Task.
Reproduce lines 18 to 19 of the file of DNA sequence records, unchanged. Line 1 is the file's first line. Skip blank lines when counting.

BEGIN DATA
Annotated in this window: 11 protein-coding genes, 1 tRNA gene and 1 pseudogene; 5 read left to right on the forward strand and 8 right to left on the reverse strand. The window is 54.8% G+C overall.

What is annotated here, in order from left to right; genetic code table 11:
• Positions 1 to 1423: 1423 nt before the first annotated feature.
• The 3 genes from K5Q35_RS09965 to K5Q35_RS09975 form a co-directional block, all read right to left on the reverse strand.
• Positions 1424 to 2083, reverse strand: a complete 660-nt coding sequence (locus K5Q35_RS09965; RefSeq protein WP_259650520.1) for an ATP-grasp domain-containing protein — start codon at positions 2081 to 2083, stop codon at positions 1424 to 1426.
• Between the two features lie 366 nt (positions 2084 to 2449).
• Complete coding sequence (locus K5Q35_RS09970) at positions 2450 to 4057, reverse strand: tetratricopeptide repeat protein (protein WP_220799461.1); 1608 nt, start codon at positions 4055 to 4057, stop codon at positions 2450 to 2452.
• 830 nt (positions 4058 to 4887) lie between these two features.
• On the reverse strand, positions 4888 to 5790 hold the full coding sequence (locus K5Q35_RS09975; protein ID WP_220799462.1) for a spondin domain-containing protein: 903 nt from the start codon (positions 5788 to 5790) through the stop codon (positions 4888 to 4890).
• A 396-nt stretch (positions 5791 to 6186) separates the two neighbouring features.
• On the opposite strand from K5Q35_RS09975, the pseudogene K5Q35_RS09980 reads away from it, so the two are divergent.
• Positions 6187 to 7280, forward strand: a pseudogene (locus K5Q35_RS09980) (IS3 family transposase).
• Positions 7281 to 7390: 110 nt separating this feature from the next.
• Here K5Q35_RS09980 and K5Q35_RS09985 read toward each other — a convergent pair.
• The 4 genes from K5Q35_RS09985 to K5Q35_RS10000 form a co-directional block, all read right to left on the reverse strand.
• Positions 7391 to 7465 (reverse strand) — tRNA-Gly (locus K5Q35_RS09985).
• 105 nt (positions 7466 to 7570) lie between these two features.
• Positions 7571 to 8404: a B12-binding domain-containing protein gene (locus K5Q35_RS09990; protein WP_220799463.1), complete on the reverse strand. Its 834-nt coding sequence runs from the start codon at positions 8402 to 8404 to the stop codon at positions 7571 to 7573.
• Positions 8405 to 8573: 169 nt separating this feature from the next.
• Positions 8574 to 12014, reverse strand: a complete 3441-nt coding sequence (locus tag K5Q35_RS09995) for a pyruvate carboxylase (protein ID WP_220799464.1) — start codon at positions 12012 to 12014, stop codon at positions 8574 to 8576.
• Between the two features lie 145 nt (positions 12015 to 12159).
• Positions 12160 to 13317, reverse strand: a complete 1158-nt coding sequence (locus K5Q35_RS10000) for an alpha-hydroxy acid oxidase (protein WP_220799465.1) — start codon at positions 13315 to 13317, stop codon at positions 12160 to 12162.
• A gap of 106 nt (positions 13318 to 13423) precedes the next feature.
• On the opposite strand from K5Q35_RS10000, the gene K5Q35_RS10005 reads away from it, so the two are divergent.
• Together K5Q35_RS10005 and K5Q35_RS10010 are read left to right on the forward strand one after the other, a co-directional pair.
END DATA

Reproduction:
• Positions 7571 to 8404: a B12-binding domain-containing protein gene (locus K5Q35_RS09990; protein WP_220799463.1), complete on the reverse strand. Its 834-nt coding sequence runs from the start codon at positions 8402 to 8404 to the stop codon at positions 7571 to 7573.
• Positions 8405 to 8573: 169 nt separating this feature from the next.